P.G. Wodehouse had a peculiar way of going about his business. He would finish pages of writing on an old typewriter and then stick them on the wall. Pages he felt were not up to standard would be at the bottom and pages nearer to completion would be higher up. If a page was completed to his satisfaction it would be up above the picture rail. He described his life as little more than “sitting in front of the typewriter and cursing a bit.”
All of this however, did give us some fantastic moments…..
“Unlike the male codfish, which, suddenly finding itself the parent of three million five hundred thousand little codfish, cheerfully resolves to love them all, the British aristocracy is apt to look with a somewhat jaundiced eye on its younger sons.”
“Honoria is one of those robust, dynamic girls with the muscles of a Welterweight and a laugh like a squadron of cavalry charging over a tin bridge.”
Some of it is almost poetic…
“As a rule, you see, I’m not lugged into Family Rows. On the occasions when Aunt is calling to Aunt like mastodons bellowing across primeval swamps…the clan has a tendency to ignore me.”
As an aside, the paranoid times we live in now can be highlighted by looking at one of Wodehouse’ habits. Upon finishing a letter or an article he would put in an envelope, put a stamp on the envelope and throw it out the window onto the street. He assumed that the average person would pick it up and put it in the postbox for him. Not one thing failed to arrive at its destination. Can anyone imagine this happening now?
ORWELL, in his essay Why I Write said “writing a book is a horrible, exhausting struggle, like a long bout of some painful illness. One would never undertake such a thing if one were not driven on by some demon whom one can neither resist nor understand.”
He describes the motivations for writing as
1 – Sheer egoism. Desire to seem clever, to be talked about, to be remembered after death, to get your own back on the grown-ups who snubbed you in childhood, etc., etc. It is humbug to pretend this is not a motive, and a strong one.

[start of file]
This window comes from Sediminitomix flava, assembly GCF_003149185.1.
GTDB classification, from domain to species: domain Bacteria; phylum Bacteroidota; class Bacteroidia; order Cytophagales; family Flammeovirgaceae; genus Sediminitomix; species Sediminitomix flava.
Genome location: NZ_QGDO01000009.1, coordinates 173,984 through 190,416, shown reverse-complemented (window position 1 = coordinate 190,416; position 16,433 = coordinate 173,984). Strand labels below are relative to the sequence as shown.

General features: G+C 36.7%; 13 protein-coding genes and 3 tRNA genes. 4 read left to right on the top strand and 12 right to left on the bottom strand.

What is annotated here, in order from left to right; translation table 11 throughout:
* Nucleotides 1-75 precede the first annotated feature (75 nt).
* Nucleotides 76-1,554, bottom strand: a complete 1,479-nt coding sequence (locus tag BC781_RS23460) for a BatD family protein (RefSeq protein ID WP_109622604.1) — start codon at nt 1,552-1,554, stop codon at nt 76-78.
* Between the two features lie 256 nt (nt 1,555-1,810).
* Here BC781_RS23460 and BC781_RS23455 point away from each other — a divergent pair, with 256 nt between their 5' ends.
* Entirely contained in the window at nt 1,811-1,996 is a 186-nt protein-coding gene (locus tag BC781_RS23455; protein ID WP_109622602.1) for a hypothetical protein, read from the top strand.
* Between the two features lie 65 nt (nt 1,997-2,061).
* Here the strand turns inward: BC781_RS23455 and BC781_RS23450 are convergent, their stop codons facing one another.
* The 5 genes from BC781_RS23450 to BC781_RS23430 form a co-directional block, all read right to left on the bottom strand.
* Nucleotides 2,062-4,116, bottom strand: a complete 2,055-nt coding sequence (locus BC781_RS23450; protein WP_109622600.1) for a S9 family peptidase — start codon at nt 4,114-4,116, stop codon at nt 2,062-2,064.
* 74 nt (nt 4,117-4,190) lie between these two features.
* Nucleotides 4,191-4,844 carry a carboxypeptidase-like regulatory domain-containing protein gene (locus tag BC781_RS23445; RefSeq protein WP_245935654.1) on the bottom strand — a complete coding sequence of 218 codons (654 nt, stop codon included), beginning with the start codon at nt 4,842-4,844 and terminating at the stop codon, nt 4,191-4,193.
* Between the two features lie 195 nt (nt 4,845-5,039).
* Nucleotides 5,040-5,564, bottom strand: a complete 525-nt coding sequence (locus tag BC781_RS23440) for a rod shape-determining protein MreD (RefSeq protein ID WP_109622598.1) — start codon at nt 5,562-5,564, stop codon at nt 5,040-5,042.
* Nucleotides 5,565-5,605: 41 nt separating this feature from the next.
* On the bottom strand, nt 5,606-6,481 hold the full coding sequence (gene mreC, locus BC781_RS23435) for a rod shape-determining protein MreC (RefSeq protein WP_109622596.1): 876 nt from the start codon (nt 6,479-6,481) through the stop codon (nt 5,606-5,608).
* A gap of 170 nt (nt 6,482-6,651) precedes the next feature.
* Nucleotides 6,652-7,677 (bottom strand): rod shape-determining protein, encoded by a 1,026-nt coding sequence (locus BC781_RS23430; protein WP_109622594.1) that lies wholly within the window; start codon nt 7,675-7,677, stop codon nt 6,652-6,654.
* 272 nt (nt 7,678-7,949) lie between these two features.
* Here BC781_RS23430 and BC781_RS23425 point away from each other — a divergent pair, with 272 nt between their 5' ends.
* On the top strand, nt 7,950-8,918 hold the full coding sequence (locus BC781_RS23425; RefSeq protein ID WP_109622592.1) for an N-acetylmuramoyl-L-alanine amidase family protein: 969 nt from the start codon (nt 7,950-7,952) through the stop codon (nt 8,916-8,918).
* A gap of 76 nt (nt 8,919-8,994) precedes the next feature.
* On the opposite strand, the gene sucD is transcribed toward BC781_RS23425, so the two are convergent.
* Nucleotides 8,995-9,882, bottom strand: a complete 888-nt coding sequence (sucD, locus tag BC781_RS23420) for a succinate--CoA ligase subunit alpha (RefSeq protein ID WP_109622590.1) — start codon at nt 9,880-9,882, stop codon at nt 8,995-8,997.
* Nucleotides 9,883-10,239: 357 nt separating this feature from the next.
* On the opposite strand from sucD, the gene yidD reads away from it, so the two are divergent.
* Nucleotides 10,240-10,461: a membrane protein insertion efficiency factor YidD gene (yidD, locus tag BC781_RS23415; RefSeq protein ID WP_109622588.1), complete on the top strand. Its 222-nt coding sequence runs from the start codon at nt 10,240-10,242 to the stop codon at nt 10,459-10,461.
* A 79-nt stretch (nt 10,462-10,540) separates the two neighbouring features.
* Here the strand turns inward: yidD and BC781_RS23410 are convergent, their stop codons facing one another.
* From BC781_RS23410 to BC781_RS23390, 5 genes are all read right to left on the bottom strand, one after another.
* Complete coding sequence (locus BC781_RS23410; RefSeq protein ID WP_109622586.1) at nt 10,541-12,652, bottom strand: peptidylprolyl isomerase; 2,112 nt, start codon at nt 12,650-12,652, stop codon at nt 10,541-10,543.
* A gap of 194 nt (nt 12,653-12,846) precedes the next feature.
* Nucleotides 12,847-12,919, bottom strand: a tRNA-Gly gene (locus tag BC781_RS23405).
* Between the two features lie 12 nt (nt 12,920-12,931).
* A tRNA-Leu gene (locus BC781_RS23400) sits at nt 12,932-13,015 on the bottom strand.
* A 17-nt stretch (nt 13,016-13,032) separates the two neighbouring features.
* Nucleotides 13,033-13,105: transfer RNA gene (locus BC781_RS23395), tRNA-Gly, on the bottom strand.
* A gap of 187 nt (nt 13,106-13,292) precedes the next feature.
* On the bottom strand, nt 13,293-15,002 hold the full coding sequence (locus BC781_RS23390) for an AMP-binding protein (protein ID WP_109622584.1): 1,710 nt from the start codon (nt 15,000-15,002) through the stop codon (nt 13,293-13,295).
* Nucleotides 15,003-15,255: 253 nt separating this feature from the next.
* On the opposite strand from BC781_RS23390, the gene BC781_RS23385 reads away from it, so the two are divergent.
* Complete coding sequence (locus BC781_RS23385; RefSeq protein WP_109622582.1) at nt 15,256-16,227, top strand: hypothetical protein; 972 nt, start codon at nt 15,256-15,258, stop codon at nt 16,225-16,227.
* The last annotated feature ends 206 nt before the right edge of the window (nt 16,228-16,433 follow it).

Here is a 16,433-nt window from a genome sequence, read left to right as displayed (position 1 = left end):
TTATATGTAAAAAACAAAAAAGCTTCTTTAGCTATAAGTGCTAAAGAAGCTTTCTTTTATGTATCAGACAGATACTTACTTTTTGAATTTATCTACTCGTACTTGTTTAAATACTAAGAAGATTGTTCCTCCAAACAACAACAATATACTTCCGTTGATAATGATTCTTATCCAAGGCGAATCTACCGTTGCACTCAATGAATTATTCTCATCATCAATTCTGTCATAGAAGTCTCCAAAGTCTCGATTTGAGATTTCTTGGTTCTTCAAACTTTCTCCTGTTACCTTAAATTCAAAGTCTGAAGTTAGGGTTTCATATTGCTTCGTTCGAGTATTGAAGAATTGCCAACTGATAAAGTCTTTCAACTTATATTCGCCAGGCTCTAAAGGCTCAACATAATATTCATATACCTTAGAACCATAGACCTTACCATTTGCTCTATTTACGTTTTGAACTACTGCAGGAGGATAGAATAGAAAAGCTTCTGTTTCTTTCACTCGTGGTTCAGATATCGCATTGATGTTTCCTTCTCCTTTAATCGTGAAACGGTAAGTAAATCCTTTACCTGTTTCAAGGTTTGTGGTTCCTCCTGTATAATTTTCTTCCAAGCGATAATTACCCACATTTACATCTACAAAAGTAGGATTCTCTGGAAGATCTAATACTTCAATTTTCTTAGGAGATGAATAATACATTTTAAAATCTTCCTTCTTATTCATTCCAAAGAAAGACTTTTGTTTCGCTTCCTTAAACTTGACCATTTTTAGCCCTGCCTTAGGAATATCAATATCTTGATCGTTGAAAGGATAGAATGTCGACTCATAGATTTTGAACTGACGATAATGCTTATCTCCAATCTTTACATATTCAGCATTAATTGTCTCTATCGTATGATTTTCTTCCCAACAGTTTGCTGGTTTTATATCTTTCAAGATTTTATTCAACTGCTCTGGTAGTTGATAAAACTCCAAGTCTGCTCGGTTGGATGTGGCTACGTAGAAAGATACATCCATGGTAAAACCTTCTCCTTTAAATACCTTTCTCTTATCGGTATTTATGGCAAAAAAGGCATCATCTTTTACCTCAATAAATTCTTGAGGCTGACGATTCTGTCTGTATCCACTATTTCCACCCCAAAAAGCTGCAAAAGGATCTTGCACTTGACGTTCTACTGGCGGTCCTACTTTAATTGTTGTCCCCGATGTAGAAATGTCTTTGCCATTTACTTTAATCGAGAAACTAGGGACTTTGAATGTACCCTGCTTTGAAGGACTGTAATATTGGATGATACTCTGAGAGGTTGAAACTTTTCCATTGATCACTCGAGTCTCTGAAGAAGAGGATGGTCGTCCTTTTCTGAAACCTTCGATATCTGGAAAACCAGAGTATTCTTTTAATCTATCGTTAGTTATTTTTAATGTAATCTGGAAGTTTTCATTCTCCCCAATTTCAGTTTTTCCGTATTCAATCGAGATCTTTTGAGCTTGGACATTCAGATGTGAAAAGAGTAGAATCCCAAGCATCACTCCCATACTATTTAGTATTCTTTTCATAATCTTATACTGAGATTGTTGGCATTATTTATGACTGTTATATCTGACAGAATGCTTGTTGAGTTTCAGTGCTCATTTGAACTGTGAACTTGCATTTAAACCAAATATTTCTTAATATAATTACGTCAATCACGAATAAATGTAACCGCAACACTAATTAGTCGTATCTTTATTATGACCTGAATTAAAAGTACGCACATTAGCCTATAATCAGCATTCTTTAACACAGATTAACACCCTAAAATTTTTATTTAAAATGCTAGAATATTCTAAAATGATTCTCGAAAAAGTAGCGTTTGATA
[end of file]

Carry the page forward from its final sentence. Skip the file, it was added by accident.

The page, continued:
2 – Aesthetic enthusiasm. Perception of beauty in the external world, or, on the other hand, in words and their right arrangement. Pleasure in the impact of one sound on another, in the firmness of good prose or the rhythm of a good story.
3 – Historical impulse. Desire to see things as they are, to find out true facts and store them up for the use of posterity.
4 – Political purpose — using the word “political” in the widest possible sense. Desire to push the world in a certain direction, to alter other peoples’ idea of the kind of society that they should strive after. Once again, no book is genuinely free from political bias. The opinion that art should have nothing to do with politics is itself a political attitude.
He also said that “When I sit down to write a book, I do not say to myself, ‘ I am going to produce a work of art.’ I write it because there is some lie that I want to expose, some fact to which I want to draw attention, and my initial concern is to get a hearing.”
“I see that it is invariably where I lacked a political purpose that I wrote lifeless books and was betrayed into purple passages, sentences without meaning, decorative adjectives and humbug generally.”
If you are running out of ideas for your novels then DOUGLAS ADAMS had some excellent suggestions on how to get some. He said that he must have been asked a million times where he got his ideas from and came up with some novel answers…
1. He told himself he couldn’t have another cup of coffee till he had thought of an idea.
2. He got them from a small mail order company in Iowa.
3. He didn’t know